It’s hard to put into words the very alien sensation that overcame me upon my first exposure to post-metal. I was aboard a bus making my way home after purchasing the newly released Oceanic by ISIS. I slipped the disc into my portable CD player and found myself slowly sinking into a sludge of croaking, pensive riffs that consumed the steel canopy I was travelling in and spirited me to another plane of existence. The strange, off-key composition that shifted tone from one chord to the next produced a distant, almost hollow listening experience that scratched an itch I didn’t know I had, leading me to manically seek out like-minded releases from bands such as Neurosis, Cult of Luna and Old Man Gloom. 15 years later and a trio from Brooklyn, NY by the name of Mountain God are ready to decant their debut Bread Solstice, an ominous, abstract musical séance reminiscent of the aforementioned post-metal trailblazers. Can Mountain God channel that same otherworldly concoction of discomfort and fevered obsession that infected me oh so many moons ago?
Post-metal – like it’s nearest neighbor sludge metal – builds upon the foundations laid down by doom, keeping intact the throbbing riffs and ponderous pace while shedding much of the fantasy and occult trappings in favor of a more intellectual, existential outlook. If doom was about the “what” then one could argue post-metal is more about the “why?” Another important facet of post-metal’s identity is how the music has been whittled clean of much of the superfluity that rounds the shoulders of most other genres, stripping away layer after layer until all that’s left is an exposed core. More often than not the music is comprised of only a few elements, re-arranged and repeated in service of focusing on a single leitmotif. Mind you we’re not talking about ultra-minimalism or noise here, rather the approach is simplicity and clarity. Less Bauhaus and more De Stijl.
If it seems that I’m taking my time to get to the meat ‘n’ potatoes of actually, you know, reviewing the album, then you’re not wrong, as the above preamble is in service of managing the expectations you may have for Bread Solstice. Banish thoughts of an adrenaline-filled roller-coaster ride overstuffed with sick riffs and dueling solos. What you get instead is a measured experience; heady music that ebbs and flows, punctuated by the odd moment of violent intensity but otherwise resting on atmosphere over instant gratification.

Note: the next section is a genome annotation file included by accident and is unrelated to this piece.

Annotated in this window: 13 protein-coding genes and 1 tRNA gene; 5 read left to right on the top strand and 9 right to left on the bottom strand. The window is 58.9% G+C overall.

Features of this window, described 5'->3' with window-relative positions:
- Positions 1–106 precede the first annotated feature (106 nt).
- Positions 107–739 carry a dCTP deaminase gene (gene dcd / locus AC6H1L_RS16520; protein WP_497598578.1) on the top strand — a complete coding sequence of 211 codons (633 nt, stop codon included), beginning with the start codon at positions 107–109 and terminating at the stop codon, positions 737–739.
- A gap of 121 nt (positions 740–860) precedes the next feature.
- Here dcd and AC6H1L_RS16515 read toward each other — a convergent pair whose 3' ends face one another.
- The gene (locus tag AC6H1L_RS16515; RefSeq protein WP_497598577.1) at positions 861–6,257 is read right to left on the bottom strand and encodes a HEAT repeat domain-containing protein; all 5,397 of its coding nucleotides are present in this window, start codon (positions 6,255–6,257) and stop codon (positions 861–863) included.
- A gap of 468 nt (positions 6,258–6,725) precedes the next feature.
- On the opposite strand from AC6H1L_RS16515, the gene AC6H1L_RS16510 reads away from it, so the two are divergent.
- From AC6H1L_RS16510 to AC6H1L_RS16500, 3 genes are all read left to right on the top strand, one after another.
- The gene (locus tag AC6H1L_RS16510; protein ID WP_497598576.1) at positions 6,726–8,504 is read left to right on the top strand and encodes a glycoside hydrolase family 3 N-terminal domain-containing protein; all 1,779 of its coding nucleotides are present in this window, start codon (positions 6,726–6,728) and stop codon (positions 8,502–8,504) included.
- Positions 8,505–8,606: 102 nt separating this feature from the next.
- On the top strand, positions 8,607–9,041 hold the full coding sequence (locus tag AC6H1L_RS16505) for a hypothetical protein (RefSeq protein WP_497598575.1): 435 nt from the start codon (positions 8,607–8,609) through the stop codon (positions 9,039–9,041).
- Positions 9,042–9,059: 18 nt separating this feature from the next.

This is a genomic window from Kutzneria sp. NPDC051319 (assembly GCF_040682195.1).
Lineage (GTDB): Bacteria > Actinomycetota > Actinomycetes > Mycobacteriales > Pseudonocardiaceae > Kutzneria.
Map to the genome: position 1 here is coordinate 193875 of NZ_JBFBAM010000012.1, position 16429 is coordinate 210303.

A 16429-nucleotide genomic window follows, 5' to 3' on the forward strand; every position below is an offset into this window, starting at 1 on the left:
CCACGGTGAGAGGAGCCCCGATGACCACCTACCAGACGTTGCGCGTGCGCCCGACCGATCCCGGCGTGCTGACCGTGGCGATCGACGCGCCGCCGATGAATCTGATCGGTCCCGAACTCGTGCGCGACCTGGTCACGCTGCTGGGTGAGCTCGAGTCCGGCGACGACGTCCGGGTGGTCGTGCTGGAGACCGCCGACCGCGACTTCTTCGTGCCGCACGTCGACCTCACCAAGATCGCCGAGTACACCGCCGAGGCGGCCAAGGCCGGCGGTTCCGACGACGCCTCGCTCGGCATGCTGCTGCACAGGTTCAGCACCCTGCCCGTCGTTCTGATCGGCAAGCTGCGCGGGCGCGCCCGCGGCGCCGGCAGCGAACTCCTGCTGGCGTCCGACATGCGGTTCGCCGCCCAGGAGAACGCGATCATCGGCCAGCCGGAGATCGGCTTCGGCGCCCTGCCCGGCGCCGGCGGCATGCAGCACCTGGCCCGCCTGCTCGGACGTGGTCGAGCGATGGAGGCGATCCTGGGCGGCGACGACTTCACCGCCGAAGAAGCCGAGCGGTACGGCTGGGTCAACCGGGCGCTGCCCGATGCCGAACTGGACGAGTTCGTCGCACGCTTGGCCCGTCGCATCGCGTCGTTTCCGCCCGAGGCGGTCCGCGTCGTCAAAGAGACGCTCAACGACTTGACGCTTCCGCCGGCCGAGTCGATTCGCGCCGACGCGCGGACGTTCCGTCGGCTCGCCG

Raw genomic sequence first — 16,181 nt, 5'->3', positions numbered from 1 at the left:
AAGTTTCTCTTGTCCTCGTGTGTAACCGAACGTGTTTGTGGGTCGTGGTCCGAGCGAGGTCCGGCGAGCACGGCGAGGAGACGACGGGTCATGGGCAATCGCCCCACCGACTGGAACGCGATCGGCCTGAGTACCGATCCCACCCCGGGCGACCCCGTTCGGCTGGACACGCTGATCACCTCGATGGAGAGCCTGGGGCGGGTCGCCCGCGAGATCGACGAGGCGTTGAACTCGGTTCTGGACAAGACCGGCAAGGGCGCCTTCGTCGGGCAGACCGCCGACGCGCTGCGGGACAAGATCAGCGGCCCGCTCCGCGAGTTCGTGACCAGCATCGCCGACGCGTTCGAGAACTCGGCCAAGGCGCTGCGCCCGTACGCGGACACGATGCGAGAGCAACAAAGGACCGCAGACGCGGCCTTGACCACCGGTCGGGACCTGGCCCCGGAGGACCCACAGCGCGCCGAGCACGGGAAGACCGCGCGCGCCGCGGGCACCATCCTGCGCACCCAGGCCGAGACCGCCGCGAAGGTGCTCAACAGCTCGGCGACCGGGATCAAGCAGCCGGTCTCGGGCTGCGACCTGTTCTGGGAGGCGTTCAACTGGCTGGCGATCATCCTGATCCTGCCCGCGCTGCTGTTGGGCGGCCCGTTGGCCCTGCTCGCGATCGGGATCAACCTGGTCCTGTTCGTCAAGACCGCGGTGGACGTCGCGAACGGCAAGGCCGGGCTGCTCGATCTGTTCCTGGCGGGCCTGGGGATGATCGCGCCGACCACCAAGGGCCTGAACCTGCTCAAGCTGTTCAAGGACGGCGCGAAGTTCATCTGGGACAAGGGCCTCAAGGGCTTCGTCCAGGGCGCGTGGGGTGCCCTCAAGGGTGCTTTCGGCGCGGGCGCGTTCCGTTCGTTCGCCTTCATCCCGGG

Ordinarily a musical critique such as this would include a forensic examination of a number of tracks from the album but such an approach doesn’t work here as this is an album that lives and dies being experienced as a whole. I look over at what I wrote for Bread Solstice and the pages devoted to the tracks are empty. Attempting to summarize this album by recounting the songs is like trying to define someone’s looks by describing their circulatory system. Instead what I experienced across my many listening sessions was landscapes of icy tundra, barren desserts parched and cracked, vivisected by dried up lakebeds. Desolation, alienation. Fear, joy, sorrow. There is however one particular musical element I do want to draw attention to as it’s something that stood out to me: the kick-drum. The riff usually gets all the spotlight as it plays a pivotal role in establishing the core sound across many styles and genres but here it’s the kick-drum that forms the ballast that keeps the music stable. In a churning, grey sea of riffs the kick-drum is the life preserver on Bread Solstice that kept my head above water to help me find my bearings.
Wrapping up my thoughts is particularly difficult as so much of my enjoyment or apathy stemmed from my mood and my desire to devote a block of time to listening to the album to the exclusion of all else. It would be churlish to browbeat Mountain God for not injecting excitement here or there, or for arranging the tracks so that they can be consumed one sliver at a time. Mountain God have created a slab of emotionally-charged atmospheric metal. It may not be the first thing you turn to for a fun evening in but it does offer solid – if at times harrowing – companionship should you be overcome by brooding introspection. My love affair with post-metal has waned over the years and while I can’t say Bread Solstice has completely rekindled the fire it has reminded me of the genre’s power to be completely lost in the moment, at least for a short while.